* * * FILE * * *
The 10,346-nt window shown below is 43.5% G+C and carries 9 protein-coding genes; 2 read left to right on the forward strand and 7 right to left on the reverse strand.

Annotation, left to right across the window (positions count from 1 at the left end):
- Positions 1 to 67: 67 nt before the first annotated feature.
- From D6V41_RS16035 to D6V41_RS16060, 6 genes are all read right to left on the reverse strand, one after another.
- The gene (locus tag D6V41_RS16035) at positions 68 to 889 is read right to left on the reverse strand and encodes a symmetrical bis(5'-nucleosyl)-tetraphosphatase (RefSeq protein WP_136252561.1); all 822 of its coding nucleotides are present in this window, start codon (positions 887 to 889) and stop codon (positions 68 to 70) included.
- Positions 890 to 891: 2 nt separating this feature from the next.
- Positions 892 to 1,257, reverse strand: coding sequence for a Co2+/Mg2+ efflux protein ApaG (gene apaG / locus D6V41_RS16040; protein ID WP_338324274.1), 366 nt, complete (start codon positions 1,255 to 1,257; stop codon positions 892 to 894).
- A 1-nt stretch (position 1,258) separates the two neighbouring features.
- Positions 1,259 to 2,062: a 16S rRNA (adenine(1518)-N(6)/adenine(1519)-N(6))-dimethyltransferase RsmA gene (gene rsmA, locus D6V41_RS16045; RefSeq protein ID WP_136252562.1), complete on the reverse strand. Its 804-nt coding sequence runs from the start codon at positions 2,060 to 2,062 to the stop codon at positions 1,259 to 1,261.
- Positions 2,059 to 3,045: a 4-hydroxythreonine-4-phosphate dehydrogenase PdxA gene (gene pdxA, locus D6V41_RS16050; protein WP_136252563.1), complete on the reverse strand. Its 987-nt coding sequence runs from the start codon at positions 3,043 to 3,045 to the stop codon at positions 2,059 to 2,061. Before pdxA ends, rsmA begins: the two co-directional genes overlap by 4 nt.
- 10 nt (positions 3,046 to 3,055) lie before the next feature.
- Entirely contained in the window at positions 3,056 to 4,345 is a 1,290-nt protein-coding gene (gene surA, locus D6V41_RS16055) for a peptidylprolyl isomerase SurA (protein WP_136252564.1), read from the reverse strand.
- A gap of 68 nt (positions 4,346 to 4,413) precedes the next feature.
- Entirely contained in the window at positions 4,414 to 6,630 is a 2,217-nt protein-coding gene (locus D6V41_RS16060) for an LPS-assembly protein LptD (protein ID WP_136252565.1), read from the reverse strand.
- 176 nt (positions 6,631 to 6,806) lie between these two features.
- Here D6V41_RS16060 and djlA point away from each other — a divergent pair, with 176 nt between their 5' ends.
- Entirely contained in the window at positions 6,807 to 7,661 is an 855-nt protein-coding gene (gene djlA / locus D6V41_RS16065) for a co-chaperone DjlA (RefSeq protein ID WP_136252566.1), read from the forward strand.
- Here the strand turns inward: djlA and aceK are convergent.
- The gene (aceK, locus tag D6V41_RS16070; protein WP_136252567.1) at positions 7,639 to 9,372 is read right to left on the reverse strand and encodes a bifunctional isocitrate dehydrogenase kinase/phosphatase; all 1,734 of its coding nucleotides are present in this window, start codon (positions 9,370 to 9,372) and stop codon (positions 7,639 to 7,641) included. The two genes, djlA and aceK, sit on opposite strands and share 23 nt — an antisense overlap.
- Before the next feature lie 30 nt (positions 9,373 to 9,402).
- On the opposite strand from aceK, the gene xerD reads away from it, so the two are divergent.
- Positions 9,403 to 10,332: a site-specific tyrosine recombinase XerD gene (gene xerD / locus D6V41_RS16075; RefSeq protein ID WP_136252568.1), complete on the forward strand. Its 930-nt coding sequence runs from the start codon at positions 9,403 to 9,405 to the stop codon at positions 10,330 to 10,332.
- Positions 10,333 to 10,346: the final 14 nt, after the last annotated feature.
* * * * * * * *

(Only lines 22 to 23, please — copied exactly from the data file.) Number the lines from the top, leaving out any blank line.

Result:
- Positions 9,403 to 10,332: a site-specific tyrosine recombinase XerD gene (gene xerD / locus D6V41_RS16075; RefSeq protein ID WP_136252568.1), complete on the forward strand. Its 930-nt coding sequence runs from the start codon at positions 9,403 to 9,405 to the stop codon at positions 10,330 to 10,332.
- Positions 10,333 to 10,346: the final 14 nt, after the last annotated feature.